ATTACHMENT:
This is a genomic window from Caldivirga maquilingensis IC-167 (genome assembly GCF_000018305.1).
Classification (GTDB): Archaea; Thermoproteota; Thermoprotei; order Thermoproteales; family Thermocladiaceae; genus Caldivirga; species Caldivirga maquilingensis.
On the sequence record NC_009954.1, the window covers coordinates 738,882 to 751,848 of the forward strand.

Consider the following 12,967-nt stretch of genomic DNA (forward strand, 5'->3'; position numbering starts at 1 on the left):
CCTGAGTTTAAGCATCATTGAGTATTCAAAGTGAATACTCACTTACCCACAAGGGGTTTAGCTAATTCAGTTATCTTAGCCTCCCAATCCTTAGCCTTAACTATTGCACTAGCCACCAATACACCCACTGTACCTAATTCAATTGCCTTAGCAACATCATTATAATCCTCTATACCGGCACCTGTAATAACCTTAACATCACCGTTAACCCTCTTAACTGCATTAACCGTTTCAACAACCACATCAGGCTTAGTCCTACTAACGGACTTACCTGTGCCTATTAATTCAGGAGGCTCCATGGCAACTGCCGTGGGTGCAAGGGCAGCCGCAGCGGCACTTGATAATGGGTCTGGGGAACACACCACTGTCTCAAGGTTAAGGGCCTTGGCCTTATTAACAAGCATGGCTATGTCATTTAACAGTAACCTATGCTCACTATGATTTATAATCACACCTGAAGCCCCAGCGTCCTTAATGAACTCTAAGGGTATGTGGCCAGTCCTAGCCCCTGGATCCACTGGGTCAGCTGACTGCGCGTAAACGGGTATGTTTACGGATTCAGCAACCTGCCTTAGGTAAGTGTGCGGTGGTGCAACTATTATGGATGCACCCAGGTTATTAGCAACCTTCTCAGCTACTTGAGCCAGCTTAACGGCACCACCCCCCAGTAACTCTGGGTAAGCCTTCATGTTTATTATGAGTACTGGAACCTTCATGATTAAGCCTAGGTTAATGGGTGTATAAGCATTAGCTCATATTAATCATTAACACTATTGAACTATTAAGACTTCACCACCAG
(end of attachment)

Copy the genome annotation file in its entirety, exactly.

This is a genomic window from Caldivirga maquilingensis IC-167 (genome assembly GCF_000018305.1).
Classification (GTDB): Archaea; Thermoproteota; Thermoprotei; order Thermoproteales; family Thermocladiaceae; genus Caldivirga; species Caldivirga maquilingensis.
On the sequence record NC_009954.1, the window covers coordinates 738,882 to 751,848 of the forward strand.

Consider the following 12,967-nt stretch of genomic DNA (forward strand, 5'->3'; position numbering starts at 1 on the left):
CCTGAGTTTAAGCATCATTGAGTATTCAAAGTGAATACTCACTTACCCACAAGGGGTTTAGCTAATTCAGTTATCTTAGCCTCCCAATCCTTAGCCTTAACTATTGCACTAGCCACCAATACACCCACTGTACCTAATTCAATTGCCTTAGCAACATCATTATAATCCTCTATACCGGCACCTGTAATAACCTTAACATCACCGTTAACCCTCTTAACTGCATTAACCGTTTCAACAACCACATCAGGCTTAGTCCTACTAACGGACTTACCTGTGCCTATTAATTCAGGAGGCTCCATGGCAACTGCCGTGGGTGCAAGGGCAGCCGCAGCGGCACTTGATAATGGGTCTGGGGAACACACCACTGTCTCAAGGTTAAGGGCCTTGGCCTTATTAACAAGCATGGCTATGTCATTTAACAGTAACCTATGCTCACTATGATTTATAATCACACCTGAAGCCCCAGCGTCCTTAATGAACTCTAAGGGTATGTGGCCAGTCCTAGCCCCTGGATCCACTGGGTCAGCTGACTGCGCGTAAACGGGTATGTTTACGGATTCAGCAACCTGCCTTAGGTAAGTGTGCGGTGGTGCAACTATTATGGATGCACCCAGGTTATTAGCAACCTTCTCAGCTACTTGAGCCAGCTTAACGGCACCACCCCCCAGTAACTCTGGGTAAGCCTTCATGTTTATTATGAGTACTGGAACCTTCATGATTAAGCCTAGGTTAATGGGTGTATAAGCATTAGCTCATATTAATCATTAACACTATTGAACTATTAAGACTTCACCACCAG